By Lauren Brener, Internship Coordinator, Students Rising Above
Sometimes you just get lucky. I should know; it happened to me. After 21 years in sales, I was beyond ready for a change. Then a health scare -- what if I had very little time left? Is this how I would have wanted to spent my entire working life? That question was easy to answer, but "what next?" was not.
I kept thinking of the local TV news stories I'd seen about Bay Area kids who grew up enduring shocking hardships and poverty. There was Lily Dorman Colby, who went from a home filled with drug dealers and danger to being a ward of the court. Another student was Abbas Mohammad, who grew up in war-torn Afghanistan. After his father was killed by a land mine, Abbas spent part of his childhood weaving rugs eight hours a day to help support his family before arriving in America. These teenagers somehow held on to a positive, optimistic spirit and were trying to find a way to go to college. They understood that without a college education, their chances of having a career that would pull them out of poverty were bleak.
Students Rising Above was helping these kids achieve their dreams. Thanks to SRA, Lily is currently in law school at UC Berkeley. Abbas graduated from San Francisco State University and is doing IT support at a private school.
Joining the SRA Team
Still, I couldn't get their beautiful young faces from the TV news out of my mind. Besides donating to SRA, was there something more I could do? One way to find out! I started attending SRA meetings as a volunteer and learned that while the college graduation rate for their students was exceptionally high, the students lacked professional skills and connections. Often, this led to their getting pulled back into the circumstances they worked so hard to escape. They needed meaningful internships throughout college to gain the confidence, skills and connections crucial to landing a career-track job when they graduated.
SRA needed an internship program, so I made this new program my focus. Before long, I fell in love with the work and even more with the students. There was thrill after thrill each time I reached someone at a company who was willing to give our students a shot at a great summer internship. Then there was getting to know the students as they worked on their applications, their excited calls to tell me they got internship offers, hearing rave reviews from employers, and, ultimately, the big enchilada: seeing "our kids" launch their careers. I was over the moon when SRA hired me as their internship coordinator.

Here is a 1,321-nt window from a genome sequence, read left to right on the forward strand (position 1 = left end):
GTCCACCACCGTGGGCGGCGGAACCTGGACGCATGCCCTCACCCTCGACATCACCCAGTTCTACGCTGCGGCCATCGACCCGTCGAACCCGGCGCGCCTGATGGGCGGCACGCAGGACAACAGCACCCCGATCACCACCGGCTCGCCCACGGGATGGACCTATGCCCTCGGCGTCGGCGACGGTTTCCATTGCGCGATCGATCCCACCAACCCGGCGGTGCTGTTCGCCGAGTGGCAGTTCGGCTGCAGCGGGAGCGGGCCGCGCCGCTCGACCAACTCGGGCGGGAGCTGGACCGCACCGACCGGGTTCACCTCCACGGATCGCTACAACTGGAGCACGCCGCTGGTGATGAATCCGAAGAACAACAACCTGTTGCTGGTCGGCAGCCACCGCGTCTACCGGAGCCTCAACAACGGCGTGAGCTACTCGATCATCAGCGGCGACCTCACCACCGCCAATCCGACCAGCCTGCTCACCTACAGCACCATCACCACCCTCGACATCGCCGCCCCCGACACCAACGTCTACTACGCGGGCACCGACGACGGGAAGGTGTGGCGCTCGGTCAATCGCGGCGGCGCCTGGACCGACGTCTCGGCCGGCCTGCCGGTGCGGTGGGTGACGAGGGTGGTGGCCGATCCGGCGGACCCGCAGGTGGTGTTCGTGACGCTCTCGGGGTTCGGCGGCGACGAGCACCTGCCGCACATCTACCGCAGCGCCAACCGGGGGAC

Disparities in Education
When I became involved with SRA, I knew there were extra challenges for first-generation college students, since I had been one. What I didn't fully understand before working with SRA students was the mind-boggling disparity of educational opportunity in America. This disparity has generational effects when young people don't have access to the kinds of careers that require a college degree.
How is it possible that, as a country, we accept large populations of our children not graduating high school, being academically ill-equipped even if they do, and not having access to college because they don't have money? If they manage to go to college, hard working, motivated kids from tough backgrounds face myriad obstacles. The tentacles of poverty throw roadblocks in their paths that simply don't exist for other students.
It's unacceptable that, at best, 34 percent of low-income first-generation students graduate from college. When I think that only about 2 percent of foster kids in America will graduate college, I'm outraged. When will we decide to honestly and effectively address this shameful situation? My personal answer is to try to help level the playing field by working with SRA, where 90 percent of our students make it through college.
Helping College Graduates Land Jobs
Of the many joys I experience in my work, the best part is watching the rising numbers of SRA students landing life-changing jobs once they get their degrees. Take Amily He, for example. When she was accepted into SRA, she had been living in the U.S. for only a year. The sole English speaker in her family, Amily worked multiple jobs in high school to help the family get by. Still, she excelled, and with SRA's help, went on to Harvard, got job training, and now has a rewarding job at Google. Tune in later this week when Amily shares her story of triumph.
I've always heard about people who find a passion and then it becomes their work. I can't believe I'm lucky enough to be one of those people!
Help SRA Help Others
SRA has helped hundreds of extraordinary young adults break the cycle of poverty through mentoring, college education, and job training. Please visit our page on CrowdRise, and support our efforts to change the lives of hard-working young men and women in our country. Thank you.
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